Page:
Quality people can produce excellent products with whatever platforms or languages they’ve honed their skills on. Java? Sure. PHP? Why not? C#? Yup!
So, why do we exclusively develop with Ruby on Rails? Because we’ve used Java, PHP, C#, Python, Perl, and a shocking array of slightly obscure languages. We’ve seen how language affects architecture, run the gauntlet of application servers, and rescued projects from spaghetti code hell. We’ve started our own companies, created our own products, and in the end, we recognize that Ruby on Rails works well for us, and how we build web applications.
In short, the magic happens when the right people people get their hands on the right tools for the job.
Sell the whole package: your people, your resources, your experience .. not just the technology.
1 Actually, this is a lie—Rails does print bumper stickers. One of our clients uses Rails to manage the printing of custom calendars, photo mugs, and all sorts of other photo paraphernalia.
2 Taking the Delicatessen analogy a bit further: Technology may be the buttery creamy icing, but people are the delicious fudgy cake; technology might catch a client’s attention, but nothing satisfies the appetite like good people.
April 20, 2006
When pair programmers go home for the night, they leave behind software and documentation—these are persistent artifacts. Persistent, meaning it lasts longer than the process that created it; an artifact being something with inherent value or purpose.
Persistent artifacts can be found everywhere in business. Products, for example. Shoes. Watches. Chopsticks. I’m not going to claim that pair processes work best for building all products … but they do work pretty darned well for written products.
What kinds of written products do you produce in your day to day life? Notes jotted down and kept in your pocket, casual e-mails sent to friends and coworkers, presentation outlines, meeting minutes, proposals, memos … even software.
We do a lot of writing. Of course, not all of it is well suited for pairing—things like your thank you note to Aunt Mildred, or personal notes from the morning standup meeting.
On the other hand, things like marketing copy, sales proposals, and software—these are substantive things that represent your team (business, division, etc.). They require attention to quality, and their content frequently crosses boundaries.
Lets take the example of a project bid—something I actually have to deliver this afternoon.
Now, theoretically I could just write something up, e-mail it to Jeremy for technical approval, wait for his feedback, incorporate his estimates and adjustments, then send it out.
But, dangit, theory just doesn’t match up with reality. Jeremy will see some flaws or opportunities and ask a few questions. I’ll respond in kind, but he’ll be heads-down on a project. He’ll eventually come back with his response, but I’ll be knee deep in other correspondance. The cycle repeats. You get the idea. We’ll get the job done, but these are the kinds of patterns that contribute to continuous partial attention and missed opportunities.
What’s the pairing approach?
Jeremy and I reserve time in the conference room1. I bring my laptop, he shows up empty handed. We spend a couple of minutes reviewing the client notes on Basecamp and then we hash out an outline for the bid. I type; he looks over my shoulder and helps navigate. Technical and client questions can be instantly answered (or at least identified as open), mistakes are caught (technical or otherwise), and in the end we have a bid that we’re confident in and are willing to take responsibility for.
So, where do you think paired writing could be valuable in your business?
Where do you think it’s superfluous?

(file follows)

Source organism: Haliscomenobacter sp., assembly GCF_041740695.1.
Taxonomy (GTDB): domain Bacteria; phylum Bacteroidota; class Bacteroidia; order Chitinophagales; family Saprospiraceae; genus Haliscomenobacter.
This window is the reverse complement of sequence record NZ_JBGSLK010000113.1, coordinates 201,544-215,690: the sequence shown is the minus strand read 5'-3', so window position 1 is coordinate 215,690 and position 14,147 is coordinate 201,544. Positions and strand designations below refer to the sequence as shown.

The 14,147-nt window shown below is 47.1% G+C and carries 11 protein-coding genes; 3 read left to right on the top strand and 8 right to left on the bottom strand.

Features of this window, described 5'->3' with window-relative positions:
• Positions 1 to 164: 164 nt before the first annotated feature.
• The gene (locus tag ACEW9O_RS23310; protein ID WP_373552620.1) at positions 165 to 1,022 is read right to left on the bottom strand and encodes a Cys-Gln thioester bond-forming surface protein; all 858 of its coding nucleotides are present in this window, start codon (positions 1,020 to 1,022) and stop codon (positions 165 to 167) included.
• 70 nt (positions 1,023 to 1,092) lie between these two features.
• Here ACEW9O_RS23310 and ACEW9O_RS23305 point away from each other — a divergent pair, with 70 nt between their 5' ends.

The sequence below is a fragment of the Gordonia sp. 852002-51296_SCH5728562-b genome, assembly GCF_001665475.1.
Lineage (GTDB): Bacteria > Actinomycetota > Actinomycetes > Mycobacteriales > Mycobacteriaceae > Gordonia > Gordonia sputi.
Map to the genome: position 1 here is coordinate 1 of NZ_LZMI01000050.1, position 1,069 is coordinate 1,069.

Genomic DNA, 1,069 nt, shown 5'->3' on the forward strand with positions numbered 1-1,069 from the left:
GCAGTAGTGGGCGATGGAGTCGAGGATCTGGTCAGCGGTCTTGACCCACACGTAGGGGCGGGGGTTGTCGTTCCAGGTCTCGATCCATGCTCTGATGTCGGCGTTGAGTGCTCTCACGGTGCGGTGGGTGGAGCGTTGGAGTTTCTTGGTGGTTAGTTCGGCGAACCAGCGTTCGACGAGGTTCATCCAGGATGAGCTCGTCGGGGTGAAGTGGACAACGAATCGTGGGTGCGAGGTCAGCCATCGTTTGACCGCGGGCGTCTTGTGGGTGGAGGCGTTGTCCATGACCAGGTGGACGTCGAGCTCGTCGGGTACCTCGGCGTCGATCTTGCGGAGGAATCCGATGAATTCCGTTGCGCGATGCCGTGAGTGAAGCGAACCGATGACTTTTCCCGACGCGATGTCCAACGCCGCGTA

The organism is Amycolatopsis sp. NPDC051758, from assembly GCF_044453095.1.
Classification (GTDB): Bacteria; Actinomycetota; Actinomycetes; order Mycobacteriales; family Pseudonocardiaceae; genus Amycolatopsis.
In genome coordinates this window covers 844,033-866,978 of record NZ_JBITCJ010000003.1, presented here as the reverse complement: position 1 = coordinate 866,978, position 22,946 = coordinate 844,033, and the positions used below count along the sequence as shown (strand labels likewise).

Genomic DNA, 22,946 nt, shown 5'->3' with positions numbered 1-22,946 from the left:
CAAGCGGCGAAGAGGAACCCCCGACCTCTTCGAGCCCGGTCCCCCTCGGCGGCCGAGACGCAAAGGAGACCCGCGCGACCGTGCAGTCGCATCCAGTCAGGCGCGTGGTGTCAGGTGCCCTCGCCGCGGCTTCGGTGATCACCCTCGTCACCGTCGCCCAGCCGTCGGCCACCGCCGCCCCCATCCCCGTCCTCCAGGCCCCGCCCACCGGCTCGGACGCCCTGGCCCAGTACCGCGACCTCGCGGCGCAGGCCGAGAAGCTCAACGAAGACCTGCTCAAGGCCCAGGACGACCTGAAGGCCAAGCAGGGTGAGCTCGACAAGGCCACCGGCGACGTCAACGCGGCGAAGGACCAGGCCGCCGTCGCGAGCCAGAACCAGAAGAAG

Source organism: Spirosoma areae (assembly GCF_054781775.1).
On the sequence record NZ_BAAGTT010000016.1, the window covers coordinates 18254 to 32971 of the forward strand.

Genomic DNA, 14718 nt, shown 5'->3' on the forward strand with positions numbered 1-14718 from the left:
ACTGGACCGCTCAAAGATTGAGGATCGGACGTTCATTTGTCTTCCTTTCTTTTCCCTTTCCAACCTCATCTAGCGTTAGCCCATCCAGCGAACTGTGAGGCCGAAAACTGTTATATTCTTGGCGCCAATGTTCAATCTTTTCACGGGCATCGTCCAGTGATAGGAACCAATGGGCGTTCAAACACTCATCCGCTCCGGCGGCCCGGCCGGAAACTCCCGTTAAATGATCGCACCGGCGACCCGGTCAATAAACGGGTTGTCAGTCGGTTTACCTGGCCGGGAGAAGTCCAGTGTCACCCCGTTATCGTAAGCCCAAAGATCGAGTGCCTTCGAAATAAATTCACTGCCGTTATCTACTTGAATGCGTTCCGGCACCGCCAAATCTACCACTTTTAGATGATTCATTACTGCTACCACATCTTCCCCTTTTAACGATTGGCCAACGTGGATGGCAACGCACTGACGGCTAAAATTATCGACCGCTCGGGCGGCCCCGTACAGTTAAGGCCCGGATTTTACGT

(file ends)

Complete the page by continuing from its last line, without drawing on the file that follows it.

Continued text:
Let me know!
1 We have an “open pit” development environment. I should write something about that later.
April 19, 2006
Yesterday I posed a question: can pair programming techniques be used to improve other business processes?
One of the aspects of pair programming is information transfer—that two people who work directly with each other have a much stronger mutual understanding of the task at hand.
Where this seems to be most important is when crossing boundaries of responsibility. For example, I’m responsible for delivering a price and spec for an iteration, and Jason is responsible for delivering the code. In order for us to be responsible for what we’re doing and have confidence in our goals, we need to a thorough understanding of what and how we’re going to do it.
Where else in business can these boundaries be found? Off the top of my head:
- Deployment and development: what are the deployment requirements for an application in development, and what are the deployment capabilities?
- Development and sales: what does the customer want, and how much will it cost to build?
- Sales and marketing: what do our potential customers respond to, and what through what channels can we reach them?
These are all things that fit the “pair” model well—they all generate persistent artifacts (documentation, code, marketing literature, etc.) and require detailed mutual understanding of the issue.
Where have you found these boundaries in your business?
April 18, 2006
… in the development room:
TDD makes writing code super easy. All the hard thinking happens when you’re writing the tests and designing the API, and then it’s just red light / green light when you’re writing the implementation.
It seems that writing your tests first helps enforce the idea that you need to understand a problem before you can solve it. Particularly with large projects, building a comprehensive test harness is a fairly cheap way to explore architectural issues without committing to a particular implementation.
April 18, 2006
Pair programming can be a really marvelous technique, especially in sections of critical code. It cuts out the communication lag between writing and review, keeps developers in sync, and helps the people involved stay focused on both the immediate technical issues and the overall architecture. I have ring-side seats when Jeremy and Jason take on a tricky component … and it’s an amazing thing to watch.
Anyhow, back to the original idea: can this practice be applied to business processes?
To frame the question a little better, lets look at what pairing achieves in the development world: high quality persistent artifacts, and detailed mutual understanding. That is, good code that sticks around for a while, and two people who know it inside and out. From a development perspective, you can’t get much better then that.
Can this be applied to sales? Marketing? Management? Food for thought.
I’ll write more later.